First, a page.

Handbook of Sustainable Innovation
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Handbook of Sustainable Innovation

Edited by Frank Boons and Andrew McMeekin

The Handbook of Sustainable Innovation maps the multiple lineages of research and understanding that constitute academic work on how technological change relates to sustainable practices of production and consumption. Leading academics contribute by mapping the general evolution of this academic field, our understanding of sustainable innovation at the firm, user, and systems level, the governance of sustainable innovation, and the methodological approaches used. The Handbook explores the distinctiveness of sustainable innovation and concludes with suggestions for generating future research avenues that exploit the current diversity of work while seeking increased systemic insight.
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Chapter 6: Strategies and drivers of sustainable business model innovation

Florian Lüdeke-Freund, Stefan Schaltegger and Krzysztof Dembek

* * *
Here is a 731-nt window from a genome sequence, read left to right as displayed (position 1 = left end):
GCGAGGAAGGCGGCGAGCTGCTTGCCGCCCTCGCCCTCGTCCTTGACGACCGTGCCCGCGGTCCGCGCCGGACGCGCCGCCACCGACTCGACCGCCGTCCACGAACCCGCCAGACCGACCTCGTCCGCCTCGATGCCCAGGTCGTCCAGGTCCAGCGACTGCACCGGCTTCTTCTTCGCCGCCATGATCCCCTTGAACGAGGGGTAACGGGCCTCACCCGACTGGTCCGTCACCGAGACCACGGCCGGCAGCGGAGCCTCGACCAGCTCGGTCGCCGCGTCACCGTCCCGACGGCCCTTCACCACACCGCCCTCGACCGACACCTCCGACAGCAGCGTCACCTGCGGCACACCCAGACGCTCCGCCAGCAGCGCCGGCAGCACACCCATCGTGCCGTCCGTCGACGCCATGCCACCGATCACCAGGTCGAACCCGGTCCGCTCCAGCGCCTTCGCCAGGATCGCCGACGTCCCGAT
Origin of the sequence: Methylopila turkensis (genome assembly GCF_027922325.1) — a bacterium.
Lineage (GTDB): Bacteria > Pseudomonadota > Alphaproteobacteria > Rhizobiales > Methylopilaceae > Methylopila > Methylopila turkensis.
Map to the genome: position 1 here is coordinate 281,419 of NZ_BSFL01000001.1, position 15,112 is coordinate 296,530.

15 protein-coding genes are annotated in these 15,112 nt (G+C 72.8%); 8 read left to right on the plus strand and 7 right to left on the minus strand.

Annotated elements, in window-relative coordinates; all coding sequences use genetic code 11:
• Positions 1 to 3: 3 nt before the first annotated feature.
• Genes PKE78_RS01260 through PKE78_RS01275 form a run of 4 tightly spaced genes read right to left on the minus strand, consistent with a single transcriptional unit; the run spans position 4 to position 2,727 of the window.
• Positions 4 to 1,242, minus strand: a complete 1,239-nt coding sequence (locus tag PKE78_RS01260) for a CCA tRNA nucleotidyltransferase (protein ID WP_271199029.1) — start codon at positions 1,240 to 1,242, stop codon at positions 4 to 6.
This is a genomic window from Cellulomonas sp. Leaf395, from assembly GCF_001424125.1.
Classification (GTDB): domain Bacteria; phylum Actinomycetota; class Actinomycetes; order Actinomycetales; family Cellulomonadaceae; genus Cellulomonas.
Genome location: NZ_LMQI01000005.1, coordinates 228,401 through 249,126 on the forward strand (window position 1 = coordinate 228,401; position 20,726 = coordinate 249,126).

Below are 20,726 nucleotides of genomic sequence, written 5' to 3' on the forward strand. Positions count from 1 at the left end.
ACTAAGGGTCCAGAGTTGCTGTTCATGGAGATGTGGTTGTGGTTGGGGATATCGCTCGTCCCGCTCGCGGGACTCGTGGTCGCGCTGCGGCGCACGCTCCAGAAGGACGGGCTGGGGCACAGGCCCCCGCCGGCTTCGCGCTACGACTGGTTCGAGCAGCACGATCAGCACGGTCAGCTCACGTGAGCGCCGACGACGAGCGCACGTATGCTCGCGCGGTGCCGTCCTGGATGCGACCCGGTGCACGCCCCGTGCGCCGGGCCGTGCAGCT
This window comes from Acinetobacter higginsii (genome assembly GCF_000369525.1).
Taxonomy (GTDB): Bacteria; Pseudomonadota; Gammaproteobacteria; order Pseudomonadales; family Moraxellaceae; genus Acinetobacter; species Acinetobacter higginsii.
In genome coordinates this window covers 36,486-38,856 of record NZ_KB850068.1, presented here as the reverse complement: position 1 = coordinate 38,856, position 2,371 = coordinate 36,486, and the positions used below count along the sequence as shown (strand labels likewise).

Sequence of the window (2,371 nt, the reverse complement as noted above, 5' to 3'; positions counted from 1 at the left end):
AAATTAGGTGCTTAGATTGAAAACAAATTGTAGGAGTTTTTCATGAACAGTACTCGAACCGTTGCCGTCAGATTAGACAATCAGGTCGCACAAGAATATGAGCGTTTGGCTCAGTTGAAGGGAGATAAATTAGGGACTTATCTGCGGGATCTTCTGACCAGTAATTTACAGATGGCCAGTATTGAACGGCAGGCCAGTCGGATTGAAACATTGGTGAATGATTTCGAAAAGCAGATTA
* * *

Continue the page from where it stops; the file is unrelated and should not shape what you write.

As with any type of innovation, business model innovation is a means to alter and extend the ability of firms to act effectively and efficiently. With its focus on proposing and creating value, business model innovation has become a major technique with which to develop new and change existing forms of organizational value creation. The emerging field of research and practice on sustainable business models (SBMs) has taken up this approach in order to understand and develop new forms of value creation that offer sustainable value propositions to customers and all other stakeholders, and that allow firms to capture economic value while they maintain or even regenerate natural, social and economic capital. This chapter proposes a framework of sustainable business model innovation (SBMI), building on one decade of SBM research, and relates SBMI explicitly to the vision of sustainable development. We show that a major task of SBMI is to translate sustainability strategies into actionable ‘blueprints’ of value-creating activities of firms. SBMI address so called business case drivers, referring to costs, risks, reputation, and so on and successful SBMI improve these business case drivers by integrating positive contributions to a sustainable development of the natural environment and society and business success. The conceptual considerations are illustrated with a case of an ecologically and socially motivated business.

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